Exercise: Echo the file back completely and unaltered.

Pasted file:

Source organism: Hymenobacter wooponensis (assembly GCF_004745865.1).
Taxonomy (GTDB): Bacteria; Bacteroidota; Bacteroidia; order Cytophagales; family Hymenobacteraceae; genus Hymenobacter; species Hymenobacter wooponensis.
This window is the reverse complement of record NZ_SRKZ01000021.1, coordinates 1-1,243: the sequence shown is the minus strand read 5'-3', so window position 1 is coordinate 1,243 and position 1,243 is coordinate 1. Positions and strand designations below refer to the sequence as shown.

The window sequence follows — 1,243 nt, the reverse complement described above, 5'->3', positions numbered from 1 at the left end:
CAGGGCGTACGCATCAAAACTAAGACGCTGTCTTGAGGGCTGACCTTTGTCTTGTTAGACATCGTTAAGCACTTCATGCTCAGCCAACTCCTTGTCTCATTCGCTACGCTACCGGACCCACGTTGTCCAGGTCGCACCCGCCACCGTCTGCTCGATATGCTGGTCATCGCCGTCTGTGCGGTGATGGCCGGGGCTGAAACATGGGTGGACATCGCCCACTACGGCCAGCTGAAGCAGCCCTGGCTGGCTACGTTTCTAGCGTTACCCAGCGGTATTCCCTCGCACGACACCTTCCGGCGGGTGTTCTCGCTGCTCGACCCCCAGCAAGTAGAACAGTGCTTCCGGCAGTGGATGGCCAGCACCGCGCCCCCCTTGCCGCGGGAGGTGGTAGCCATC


Source organism: Hymenobacter wooponensis (assembly GCF_004745865.1).
Taxonomy (GTDB): Bacteria; Bacteroidota; Bacteroidia; order Cytophagales; family Hymenobacteraceae; genus Hymenobacter; species Hymenobacter wooponensis.
This window is the reverse complement of record NZ_SRKZ01000021.1, coordinates 1-1,243: the sequence shown is the minus strand read 5'-3', so window position 1 is coordinate 1,243 and position 1,243 is coordinate 1. Positions and strand designations below refer to the sequence as shown.

The window sequence follows — 1,243 nt, the reverse complement described above, 5'->3', positions numbered from 1 at the left end:
CAGGGCGTACGCATCAAAACTAAGACGCTGTCTTGAGGGCTGACCTTTGTCTTGTTAGACATCGTTAAGCACTTCATGCTCAGCCAACTCCTTGTCTCATTCGCTACGCTACCGGACCCACGTTGTCCAGGTCGCACCCGCCACCGTCTGCTCGATATGCTGGTCATCGCCGTCTGTGCGGTGATGGCCGGGGCTGAAACATGGGTGGACATCGCCCACTACGGCCAGCTGAAGCAGCCCTGGCTGGCTACGTTTCTAGCGTTACCCAGCGGTATTCCCTCGCACGACACCTTCCGGCGGGTGTTCTCGCTGCTCGACCCCCAGCAAGTAGAACAGTGCTTCCGGCAGTGGATGGCCAGCACCGCGCCCCCCTTGCCGCGGGAGGTGGTAGCCATC